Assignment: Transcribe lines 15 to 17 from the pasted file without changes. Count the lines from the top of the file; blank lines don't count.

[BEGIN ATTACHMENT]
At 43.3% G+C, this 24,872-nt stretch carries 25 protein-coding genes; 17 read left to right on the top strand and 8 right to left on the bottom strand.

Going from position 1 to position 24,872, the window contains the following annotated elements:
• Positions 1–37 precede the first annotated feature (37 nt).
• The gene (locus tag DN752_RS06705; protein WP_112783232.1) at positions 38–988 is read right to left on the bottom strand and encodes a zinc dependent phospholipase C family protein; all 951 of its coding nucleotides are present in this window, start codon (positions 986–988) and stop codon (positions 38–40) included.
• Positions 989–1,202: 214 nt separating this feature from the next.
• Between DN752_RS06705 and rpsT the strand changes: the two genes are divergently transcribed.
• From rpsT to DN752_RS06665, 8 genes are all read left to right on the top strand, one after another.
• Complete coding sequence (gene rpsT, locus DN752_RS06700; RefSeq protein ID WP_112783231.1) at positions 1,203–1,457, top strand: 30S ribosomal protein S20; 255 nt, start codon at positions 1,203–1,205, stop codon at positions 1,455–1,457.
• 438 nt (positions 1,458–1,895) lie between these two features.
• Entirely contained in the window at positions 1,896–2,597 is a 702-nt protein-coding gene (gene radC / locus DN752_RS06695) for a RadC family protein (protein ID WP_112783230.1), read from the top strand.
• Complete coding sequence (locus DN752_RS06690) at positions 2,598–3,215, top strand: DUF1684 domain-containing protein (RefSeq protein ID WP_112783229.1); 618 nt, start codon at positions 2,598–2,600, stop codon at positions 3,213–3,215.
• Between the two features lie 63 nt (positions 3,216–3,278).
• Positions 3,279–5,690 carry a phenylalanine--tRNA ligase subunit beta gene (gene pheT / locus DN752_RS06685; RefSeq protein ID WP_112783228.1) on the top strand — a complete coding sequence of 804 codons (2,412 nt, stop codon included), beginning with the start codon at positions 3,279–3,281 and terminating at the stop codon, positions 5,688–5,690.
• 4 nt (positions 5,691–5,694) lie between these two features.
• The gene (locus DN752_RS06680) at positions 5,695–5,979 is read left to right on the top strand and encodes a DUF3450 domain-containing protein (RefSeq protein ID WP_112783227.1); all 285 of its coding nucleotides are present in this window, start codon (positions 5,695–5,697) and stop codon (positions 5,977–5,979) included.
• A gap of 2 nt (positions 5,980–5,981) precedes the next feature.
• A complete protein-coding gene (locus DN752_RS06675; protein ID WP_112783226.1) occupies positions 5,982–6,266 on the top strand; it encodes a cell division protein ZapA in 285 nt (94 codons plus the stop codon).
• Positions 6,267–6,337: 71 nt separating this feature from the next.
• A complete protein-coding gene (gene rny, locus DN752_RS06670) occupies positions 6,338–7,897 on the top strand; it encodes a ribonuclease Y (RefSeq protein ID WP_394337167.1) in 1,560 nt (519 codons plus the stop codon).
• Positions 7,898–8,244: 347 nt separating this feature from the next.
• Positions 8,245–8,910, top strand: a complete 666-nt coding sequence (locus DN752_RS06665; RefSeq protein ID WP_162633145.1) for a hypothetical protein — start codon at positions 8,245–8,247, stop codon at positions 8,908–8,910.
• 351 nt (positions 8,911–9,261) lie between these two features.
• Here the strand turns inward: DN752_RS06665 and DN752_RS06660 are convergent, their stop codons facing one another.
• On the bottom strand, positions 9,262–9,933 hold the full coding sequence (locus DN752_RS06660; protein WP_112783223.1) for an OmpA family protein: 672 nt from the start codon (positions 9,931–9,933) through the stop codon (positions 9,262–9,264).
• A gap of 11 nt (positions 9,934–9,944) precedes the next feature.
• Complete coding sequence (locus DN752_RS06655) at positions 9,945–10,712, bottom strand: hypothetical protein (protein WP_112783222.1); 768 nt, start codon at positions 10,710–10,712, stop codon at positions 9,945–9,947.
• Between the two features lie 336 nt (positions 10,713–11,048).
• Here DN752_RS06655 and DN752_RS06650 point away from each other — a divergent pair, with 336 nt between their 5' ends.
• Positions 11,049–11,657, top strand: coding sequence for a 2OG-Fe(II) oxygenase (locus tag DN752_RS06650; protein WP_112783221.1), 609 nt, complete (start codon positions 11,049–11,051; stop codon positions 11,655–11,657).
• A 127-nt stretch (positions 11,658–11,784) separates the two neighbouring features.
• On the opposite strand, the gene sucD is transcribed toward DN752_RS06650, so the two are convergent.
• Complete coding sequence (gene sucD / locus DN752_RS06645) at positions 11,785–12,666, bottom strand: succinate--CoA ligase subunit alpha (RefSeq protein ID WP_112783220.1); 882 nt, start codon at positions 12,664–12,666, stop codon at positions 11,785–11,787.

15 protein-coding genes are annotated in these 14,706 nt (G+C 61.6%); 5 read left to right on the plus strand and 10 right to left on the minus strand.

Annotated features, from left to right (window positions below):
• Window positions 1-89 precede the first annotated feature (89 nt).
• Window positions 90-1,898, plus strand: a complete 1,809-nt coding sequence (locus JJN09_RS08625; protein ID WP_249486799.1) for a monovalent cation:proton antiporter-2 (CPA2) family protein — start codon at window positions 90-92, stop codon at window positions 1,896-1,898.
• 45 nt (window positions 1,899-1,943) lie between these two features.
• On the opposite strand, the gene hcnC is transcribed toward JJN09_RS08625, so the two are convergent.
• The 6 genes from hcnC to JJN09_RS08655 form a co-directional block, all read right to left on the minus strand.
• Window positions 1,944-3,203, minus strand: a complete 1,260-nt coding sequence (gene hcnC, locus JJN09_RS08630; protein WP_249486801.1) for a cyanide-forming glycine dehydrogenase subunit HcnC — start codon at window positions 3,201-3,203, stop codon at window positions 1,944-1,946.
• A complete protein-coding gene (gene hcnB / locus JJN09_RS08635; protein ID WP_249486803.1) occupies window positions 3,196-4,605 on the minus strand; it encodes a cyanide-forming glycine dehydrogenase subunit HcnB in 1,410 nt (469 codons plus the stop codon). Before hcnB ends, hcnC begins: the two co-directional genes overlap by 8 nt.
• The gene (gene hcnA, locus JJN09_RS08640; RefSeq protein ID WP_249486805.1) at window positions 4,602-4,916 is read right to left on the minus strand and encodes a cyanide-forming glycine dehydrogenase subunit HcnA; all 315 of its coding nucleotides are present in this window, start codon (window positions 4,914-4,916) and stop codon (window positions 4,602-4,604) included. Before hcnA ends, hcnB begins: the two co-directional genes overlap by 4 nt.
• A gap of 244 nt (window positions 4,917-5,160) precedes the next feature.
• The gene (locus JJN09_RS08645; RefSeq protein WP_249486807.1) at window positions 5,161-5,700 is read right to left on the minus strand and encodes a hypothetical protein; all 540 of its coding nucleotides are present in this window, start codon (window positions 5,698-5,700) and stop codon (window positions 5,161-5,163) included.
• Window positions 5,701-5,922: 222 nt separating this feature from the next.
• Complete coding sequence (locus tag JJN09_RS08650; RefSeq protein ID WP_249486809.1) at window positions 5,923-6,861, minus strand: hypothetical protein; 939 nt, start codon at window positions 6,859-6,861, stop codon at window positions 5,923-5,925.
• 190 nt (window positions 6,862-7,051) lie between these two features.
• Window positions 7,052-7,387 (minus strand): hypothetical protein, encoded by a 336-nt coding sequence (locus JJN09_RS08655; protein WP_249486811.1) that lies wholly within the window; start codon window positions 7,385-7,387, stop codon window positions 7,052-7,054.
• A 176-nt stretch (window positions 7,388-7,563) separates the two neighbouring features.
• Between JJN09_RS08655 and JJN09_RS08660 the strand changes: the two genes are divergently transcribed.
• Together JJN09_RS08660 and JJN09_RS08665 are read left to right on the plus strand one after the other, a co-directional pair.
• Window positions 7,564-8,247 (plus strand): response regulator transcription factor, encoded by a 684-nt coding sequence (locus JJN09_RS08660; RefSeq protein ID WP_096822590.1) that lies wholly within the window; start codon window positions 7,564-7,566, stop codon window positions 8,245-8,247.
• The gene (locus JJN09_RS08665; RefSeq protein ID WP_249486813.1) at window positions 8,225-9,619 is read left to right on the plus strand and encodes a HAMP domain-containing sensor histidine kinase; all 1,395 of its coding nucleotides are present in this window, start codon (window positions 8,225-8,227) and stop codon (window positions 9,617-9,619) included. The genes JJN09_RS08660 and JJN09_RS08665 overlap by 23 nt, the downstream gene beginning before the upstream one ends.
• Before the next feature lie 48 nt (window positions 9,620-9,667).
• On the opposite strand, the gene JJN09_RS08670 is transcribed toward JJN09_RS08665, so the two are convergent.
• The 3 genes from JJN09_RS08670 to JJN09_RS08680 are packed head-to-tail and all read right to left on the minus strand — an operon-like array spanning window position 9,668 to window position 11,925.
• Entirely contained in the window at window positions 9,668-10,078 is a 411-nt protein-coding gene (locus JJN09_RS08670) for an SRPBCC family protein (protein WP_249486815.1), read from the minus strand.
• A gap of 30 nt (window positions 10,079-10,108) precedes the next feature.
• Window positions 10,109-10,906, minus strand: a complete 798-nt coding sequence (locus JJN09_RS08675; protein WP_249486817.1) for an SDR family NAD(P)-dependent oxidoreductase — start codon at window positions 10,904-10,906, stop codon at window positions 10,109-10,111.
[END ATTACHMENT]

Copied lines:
• The gene (locus DN752_RS06680) at positions 5,695–5,979 is read left to right on the top strand and encodes a DUF3450 domain-containing protein (RefSeq protein ID WP_112783227.1); all 285 of its coding nucleotides are present in this window, start codon (positions 5,695–5,697) and stop codon (positions 5,977–5,979) included.
• A gap of 2 nt (positions 5,980–5,981) precedes the next feature.
• A complete protein-coding gene (locus DN752_RS06675; protein ID WP_112783226.1) occupies positions 5,982–6,266 on the top strand; it encodes a cell division protein ZapA in 285 nt (94 codons plus the stop codon).